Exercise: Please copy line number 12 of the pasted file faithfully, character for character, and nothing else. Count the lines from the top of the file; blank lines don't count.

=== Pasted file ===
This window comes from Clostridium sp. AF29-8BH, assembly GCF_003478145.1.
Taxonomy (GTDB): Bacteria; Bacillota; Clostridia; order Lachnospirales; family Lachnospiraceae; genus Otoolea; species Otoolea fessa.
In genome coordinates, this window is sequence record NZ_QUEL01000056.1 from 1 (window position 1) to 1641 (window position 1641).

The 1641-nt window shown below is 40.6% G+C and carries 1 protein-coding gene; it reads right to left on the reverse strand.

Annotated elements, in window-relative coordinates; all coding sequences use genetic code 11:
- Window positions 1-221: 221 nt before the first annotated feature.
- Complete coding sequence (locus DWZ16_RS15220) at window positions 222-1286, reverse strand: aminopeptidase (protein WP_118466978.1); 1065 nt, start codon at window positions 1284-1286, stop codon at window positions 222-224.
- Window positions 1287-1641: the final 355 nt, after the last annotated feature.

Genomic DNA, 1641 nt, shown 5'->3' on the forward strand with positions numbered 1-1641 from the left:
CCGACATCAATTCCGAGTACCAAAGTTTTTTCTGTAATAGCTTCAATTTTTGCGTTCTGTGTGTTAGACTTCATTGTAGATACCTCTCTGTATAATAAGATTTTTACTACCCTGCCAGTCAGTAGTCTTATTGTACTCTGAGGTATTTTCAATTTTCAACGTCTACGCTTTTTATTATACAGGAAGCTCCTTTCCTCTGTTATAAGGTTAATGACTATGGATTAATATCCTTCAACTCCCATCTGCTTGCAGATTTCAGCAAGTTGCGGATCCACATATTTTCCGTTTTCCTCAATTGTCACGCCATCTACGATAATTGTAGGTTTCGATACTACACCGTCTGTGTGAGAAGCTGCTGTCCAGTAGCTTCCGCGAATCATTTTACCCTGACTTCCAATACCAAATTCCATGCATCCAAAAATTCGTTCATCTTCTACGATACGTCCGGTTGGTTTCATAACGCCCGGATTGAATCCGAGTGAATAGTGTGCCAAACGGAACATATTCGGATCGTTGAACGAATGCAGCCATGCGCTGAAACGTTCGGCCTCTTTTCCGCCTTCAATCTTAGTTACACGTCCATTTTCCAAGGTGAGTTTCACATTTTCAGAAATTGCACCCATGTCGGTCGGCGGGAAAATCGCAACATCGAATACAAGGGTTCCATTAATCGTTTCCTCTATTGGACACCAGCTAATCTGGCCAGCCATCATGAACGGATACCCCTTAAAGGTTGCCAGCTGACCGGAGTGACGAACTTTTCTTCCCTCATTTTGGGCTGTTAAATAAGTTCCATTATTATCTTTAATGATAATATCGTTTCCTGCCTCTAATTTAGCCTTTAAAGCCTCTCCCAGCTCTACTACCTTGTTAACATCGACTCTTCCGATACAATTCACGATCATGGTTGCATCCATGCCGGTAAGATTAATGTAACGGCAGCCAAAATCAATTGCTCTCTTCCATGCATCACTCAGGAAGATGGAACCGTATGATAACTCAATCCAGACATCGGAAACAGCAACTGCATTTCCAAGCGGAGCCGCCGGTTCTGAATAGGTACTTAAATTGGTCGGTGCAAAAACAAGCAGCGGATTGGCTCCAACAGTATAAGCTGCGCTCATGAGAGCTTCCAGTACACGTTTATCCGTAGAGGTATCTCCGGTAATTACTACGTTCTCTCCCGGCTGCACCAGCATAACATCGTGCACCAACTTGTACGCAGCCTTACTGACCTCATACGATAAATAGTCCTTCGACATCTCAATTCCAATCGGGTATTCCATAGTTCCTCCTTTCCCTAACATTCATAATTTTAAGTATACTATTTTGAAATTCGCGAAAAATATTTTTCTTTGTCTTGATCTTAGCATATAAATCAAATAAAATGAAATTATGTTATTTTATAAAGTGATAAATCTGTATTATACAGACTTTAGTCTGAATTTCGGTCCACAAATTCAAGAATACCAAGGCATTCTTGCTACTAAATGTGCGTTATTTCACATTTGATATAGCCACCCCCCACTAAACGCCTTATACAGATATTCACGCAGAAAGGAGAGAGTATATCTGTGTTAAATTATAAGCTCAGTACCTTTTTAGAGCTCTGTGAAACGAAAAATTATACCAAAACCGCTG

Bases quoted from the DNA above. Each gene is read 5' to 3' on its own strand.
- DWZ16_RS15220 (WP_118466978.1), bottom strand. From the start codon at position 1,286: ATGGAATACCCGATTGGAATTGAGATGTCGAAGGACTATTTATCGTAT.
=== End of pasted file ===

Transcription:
- DWZ16_RS15220 (WP_118466978.1), bottom strand. From the start codon at position 1,286: ATGGAATACCCGATTGGAATTGAGATGTCGAAGGACTATTTATCGTAT.